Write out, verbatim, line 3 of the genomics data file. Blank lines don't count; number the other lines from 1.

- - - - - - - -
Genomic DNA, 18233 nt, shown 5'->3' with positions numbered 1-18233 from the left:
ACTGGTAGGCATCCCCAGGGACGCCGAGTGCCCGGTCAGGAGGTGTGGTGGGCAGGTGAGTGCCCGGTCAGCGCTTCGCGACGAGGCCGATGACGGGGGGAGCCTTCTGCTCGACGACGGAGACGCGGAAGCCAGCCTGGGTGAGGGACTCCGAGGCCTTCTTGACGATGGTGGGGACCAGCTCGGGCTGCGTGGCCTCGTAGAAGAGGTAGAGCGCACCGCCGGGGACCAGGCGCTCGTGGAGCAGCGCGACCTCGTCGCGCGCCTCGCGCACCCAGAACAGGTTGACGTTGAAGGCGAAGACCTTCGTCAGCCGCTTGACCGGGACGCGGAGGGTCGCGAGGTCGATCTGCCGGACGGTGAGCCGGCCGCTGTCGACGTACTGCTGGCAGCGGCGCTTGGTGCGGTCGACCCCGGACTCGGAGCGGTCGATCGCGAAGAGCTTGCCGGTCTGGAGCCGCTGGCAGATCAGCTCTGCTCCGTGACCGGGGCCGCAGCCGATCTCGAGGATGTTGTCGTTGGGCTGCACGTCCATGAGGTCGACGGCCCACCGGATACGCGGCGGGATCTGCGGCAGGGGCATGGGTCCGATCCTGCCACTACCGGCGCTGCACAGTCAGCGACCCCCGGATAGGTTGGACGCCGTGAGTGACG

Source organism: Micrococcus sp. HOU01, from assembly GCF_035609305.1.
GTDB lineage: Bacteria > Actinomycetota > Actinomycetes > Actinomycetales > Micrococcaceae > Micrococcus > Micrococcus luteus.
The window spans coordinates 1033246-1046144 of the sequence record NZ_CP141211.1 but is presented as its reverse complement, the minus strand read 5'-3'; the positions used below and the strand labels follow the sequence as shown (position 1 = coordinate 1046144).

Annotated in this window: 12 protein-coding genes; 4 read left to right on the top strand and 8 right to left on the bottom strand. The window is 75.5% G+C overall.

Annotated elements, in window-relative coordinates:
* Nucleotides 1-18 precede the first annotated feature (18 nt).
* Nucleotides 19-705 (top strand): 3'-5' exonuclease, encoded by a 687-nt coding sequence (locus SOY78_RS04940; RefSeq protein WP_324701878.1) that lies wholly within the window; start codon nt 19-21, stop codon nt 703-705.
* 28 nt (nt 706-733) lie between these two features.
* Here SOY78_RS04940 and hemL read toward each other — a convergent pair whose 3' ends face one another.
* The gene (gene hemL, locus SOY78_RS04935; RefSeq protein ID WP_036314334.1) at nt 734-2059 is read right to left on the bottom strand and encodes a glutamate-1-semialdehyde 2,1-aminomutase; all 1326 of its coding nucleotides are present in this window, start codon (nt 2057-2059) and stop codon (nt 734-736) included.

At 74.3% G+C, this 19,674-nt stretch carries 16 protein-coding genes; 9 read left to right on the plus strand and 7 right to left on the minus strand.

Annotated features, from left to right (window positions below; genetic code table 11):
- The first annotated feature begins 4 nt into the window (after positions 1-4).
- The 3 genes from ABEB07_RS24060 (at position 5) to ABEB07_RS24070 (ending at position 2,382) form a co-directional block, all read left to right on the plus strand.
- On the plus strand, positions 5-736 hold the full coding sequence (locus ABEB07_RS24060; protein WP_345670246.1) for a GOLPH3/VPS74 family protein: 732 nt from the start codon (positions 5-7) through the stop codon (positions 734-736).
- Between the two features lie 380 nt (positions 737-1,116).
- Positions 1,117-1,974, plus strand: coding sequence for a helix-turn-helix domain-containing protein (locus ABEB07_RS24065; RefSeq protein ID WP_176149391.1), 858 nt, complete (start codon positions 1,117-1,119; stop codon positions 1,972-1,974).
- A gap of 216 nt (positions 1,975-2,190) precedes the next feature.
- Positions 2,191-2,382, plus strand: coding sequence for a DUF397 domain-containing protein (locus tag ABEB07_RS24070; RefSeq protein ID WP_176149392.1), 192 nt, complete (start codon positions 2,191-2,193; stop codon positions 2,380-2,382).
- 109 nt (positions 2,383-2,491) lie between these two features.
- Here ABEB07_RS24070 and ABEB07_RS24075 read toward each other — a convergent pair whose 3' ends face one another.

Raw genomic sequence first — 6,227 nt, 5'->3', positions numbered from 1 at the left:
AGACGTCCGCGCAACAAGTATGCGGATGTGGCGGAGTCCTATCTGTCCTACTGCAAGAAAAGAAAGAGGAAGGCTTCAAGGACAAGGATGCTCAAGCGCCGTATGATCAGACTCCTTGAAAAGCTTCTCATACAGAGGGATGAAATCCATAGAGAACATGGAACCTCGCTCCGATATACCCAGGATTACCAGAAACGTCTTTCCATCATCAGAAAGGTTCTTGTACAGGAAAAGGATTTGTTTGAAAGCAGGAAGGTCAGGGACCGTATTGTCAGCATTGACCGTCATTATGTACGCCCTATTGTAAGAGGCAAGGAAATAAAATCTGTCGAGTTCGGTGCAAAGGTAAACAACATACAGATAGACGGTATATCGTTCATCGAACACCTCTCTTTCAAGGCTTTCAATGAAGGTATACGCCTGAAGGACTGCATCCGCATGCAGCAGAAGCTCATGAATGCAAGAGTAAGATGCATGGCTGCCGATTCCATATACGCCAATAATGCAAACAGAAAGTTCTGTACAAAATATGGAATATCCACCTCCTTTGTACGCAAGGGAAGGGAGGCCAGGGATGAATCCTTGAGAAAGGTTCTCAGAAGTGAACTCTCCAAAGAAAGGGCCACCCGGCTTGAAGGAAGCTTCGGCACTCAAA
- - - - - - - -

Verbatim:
Source organism: Micrococcus sp. HOU01, from assembly GCF_035609305.1.